2) The medial bundle of deltoids is the largest of the presented ones. The hallmark of any bodybuilder is wide and large shoulders. The medial deltoid gives volume and roundness to the deltoid muscles on the whole. Therefore, pay your attention on training this part of shoulders.

3) The rear bundle of deltoids is the average size of those presented, and often the least developed in athletes. Because of its location, bodybuilders often have no deal with it and train rarely or not in full, but in vain. A well-developed rear bundle of deltoids not only gives aesthetics to your back, but to some extent will displace and raise the medial bundle of deltoids, which will make your shoulders visually even more massive.

Arm muscles

arm muscles

The muscles of the arms are divided into:

1) Biceps are located on the front of arms between the shoulder and elbow joints. The most favorite muscle of 99% of athletes, therefore, it is often the most developed among the muscles of the arms. The biceps consists of two heads – long (located on the inner surface of the arm) and short (located on the outer surface of the arm). Also, the brachialis can be attributed to the biceps. A small muscle located under the short head of the biceps. The development of the brachialis leads to the displacement and rise of the short head, which makes the biceps visually more massive.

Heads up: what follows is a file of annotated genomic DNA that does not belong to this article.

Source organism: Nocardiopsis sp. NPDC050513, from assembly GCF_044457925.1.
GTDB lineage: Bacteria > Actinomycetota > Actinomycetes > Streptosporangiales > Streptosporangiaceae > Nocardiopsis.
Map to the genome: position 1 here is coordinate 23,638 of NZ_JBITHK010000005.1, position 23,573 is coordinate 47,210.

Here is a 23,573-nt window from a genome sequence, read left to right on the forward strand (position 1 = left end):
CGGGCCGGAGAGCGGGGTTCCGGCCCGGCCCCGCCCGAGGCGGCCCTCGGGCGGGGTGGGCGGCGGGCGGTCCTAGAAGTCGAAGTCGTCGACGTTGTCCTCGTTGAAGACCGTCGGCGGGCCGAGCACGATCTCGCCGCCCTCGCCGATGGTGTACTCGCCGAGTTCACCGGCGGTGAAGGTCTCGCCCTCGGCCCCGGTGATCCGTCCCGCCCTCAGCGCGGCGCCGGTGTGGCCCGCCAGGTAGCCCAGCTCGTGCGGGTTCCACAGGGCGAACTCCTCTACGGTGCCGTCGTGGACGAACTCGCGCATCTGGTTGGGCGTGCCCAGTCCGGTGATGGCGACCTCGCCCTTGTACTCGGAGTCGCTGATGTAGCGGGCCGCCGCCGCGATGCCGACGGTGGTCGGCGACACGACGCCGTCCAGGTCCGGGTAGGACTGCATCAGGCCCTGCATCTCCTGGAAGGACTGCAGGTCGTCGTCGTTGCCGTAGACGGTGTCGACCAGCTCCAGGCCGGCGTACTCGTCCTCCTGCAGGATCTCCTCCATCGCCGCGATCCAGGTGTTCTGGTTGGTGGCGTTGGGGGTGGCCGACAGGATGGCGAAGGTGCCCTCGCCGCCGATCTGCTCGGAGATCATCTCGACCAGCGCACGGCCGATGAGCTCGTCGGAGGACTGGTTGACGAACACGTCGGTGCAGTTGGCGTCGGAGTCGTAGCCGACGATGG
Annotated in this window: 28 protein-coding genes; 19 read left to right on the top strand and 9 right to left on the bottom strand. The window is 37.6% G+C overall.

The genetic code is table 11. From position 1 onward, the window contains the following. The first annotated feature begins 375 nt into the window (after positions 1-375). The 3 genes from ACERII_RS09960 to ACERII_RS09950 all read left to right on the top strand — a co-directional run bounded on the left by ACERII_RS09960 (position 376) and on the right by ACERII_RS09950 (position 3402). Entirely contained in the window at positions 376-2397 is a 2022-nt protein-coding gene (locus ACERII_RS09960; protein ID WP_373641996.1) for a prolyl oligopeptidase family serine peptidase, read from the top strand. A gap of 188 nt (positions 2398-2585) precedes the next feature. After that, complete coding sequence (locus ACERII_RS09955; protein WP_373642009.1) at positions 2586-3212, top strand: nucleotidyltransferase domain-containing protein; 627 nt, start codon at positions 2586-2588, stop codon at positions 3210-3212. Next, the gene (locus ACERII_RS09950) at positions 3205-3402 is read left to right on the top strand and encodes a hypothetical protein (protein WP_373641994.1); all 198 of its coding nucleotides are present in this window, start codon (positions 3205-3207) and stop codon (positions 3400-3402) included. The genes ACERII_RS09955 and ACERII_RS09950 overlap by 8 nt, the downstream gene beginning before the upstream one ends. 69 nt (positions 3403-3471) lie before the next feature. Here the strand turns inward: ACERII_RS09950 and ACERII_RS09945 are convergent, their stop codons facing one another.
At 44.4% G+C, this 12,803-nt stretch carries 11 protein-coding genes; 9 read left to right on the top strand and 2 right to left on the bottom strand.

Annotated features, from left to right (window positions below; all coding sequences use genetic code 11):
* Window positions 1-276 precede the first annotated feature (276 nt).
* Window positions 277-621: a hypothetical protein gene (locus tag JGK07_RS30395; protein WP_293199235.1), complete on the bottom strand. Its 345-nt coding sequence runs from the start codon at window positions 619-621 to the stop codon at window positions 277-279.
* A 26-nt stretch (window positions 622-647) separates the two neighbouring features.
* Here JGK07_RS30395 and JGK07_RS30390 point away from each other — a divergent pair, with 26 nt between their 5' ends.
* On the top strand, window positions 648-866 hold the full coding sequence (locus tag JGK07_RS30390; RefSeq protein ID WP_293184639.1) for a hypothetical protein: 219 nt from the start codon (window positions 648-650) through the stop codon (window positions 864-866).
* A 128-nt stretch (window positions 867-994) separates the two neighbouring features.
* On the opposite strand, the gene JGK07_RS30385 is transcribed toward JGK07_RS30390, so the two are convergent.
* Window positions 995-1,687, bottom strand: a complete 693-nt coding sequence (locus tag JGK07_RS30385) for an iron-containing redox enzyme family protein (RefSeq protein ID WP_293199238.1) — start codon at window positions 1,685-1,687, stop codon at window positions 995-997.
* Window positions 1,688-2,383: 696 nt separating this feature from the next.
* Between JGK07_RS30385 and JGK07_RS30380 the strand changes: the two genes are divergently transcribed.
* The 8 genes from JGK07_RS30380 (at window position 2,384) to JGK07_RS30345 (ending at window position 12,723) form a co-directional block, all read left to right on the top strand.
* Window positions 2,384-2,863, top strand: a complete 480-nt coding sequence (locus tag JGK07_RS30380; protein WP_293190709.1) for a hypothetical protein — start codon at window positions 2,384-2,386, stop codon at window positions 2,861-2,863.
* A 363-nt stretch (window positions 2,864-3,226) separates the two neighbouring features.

2) Triceps are located on the back of the arms between the shoulder and elbow joints. The triceps consists of three heads: long, lateral and medial. Triceps is included in all presses to one degree or another, so it is well developed for most athletes.

3) Forearm. The muscles of the forearm consist of the muscles of the anterior and posterior groups. The largest of these is the brachioradialis muscle. All the muscles of the forearm are involved in one way or another when training the biceps and back.

Back muscles

back muscles

The back muscles are the second largest muscle group and are subdivided into: